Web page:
2:35 p.m.

Liberal

Rodger Cuzner Liberal Cape Breton—Canso, NS

Mr. Speaker, last week I asked the minister a question on behalf of the people who have had their personal information exposed by her department.

These people want to know when the last time was that her department can account for the stolen hard drive. Now she has had last week and the weekend to work on this, and those impacted are sick and tired of the talking points: that it is totally unacceptable, that she takes this very seriously and that she is taking measures.

I have a simple question. When was the last time the minister's department can account for the lost hard drive?

Human Resources and Skills Development CanadaOral Questions

2:35 p.m.

Haldimand—Norfolk Ontario

Conservative

Diane Finley ConservativeMinister of Human Resources and Skills Development

Mr. Speaker, it is true that this loss of information by the department is totally unacceptable. It was unavoidable. It is not acceptable, and it is not acceptable to treat that lightly as the hon. member is trying to do.

Human Resources and Skills Development CanadaOral Questions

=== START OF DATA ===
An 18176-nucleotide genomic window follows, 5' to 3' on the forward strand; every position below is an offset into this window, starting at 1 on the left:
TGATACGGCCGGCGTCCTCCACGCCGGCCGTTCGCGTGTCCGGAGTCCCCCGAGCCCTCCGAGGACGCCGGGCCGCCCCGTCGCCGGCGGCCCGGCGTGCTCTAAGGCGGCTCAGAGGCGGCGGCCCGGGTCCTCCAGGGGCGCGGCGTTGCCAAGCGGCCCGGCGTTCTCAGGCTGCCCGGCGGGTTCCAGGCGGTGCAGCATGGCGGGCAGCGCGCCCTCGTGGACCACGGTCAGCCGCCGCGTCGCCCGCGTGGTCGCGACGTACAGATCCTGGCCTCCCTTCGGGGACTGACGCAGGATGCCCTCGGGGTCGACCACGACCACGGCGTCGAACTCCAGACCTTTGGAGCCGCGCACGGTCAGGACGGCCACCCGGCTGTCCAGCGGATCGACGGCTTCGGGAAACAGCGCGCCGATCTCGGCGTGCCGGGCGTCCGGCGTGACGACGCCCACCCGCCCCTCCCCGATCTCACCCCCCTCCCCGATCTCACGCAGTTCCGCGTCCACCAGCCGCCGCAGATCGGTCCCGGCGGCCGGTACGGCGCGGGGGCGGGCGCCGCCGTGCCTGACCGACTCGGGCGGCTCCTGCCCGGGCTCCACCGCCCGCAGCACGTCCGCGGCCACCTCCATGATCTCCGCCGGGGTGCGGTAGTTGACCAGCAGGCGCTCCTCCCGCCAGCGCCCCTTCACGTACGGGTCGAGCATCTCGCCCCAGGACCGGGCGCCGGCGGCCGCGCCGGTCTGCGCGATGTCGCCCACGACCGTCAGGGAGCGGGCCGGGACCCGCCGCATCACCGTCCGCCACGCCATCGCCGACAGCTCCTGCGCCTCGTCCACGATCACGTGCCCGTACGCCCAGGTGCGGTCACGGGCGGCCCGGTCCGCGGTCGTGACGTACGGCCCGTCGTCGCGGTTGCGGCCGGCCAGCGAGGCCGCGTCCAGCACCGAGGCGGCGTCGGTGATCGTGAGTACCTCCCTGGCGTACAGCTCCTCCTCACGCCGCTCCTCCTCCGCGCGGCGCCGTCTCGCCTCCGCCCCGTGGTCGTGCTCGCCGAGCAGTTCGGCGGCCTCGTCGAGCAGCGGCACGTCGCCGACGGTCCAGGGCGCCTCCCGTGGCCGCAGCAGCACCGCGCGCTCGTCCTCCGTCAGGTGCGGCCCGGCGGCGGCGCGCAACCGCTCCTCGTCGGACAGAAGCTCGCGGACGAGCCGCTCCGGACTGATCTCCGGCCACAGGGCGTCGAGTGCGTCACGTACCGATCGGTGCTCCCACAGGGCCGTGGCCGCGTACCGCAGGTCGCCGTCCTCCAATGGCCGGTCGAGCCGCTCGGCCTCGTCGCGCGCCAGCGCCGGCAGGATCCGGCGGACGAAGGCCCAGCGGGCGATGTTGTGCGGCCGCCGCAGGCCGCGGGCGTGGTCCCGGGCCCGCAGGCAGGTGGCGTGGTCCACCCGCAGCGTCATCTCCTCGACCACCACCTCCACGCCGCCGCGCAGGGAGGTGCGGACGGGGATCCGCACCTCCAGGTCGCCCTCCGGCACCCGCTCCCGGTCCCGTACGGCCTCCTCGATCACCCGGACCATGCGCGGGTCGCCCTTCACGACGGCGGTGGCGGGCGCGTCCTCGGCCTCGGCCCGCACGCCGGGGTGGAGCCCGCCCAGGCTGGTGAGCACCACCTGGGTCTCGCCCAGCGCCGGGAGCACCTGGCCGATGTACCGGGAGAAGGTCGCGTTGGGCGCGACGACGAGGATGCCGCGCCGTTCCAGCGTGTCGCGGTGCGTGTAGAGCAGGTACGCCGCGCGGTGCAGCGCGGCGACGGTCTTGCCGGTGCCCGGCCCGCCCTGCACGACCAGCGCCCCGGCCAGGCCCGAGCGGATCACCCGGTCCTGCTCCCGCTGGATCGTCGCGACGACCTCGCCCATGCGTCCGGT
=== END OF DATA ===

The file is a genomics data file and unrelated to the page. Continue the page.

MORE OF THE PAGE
2:35 p.m.

Some hon. members

Oh, oh!

Human Resources and Skills Development CanadaOral Questions

2:35 p.m.

Conservative

The Speaker Conservative Andrew Scheer

Order. The hon. Minister of Human Resources and Skills Development has the floor.

Human Resources and Skills Development CanadaOral Questions

2:35 p.m.

Conservative

Diane Finley Conservative Haldimand—Norfolk, ON

Mr. Speaker, I have instructed the department to overhaul all the systems, all the processes they have regarding the protection of Canadians' information, so that this sort of thing will not and cannot happen again.

PovertyOral Questions

2:35 p.m.

Liberal

Scott Brison Liberal Kings—Hants, NS

Mr. Speaker, today the Conference Board rated Canada's performance on income inequality as “significantly below average”.

Clearly we have a lot of work to do. Last June the House passed my private member's motion that gave the finance committee one year to conduct an in-depth study of income inequality. That was eight months ago, and the study has not yet been commenced.

Will the Conservatives accept the will of this House and allow and support the finance committee to do an in-depth study on income inequality and how we should tackle it?

PovertyOral Questions

February 4th, 2013 / 2:35 p.m.

Haldimand—Norfolk Ontario

Conservative

Diane Finley ConservativeMinister of Human Resources and Skills Development

Mr. Speaker, it is a little bit late for the Liberals to be showing an interest in this. Child poverty, under their reign, was over 18%. It is now under 8%.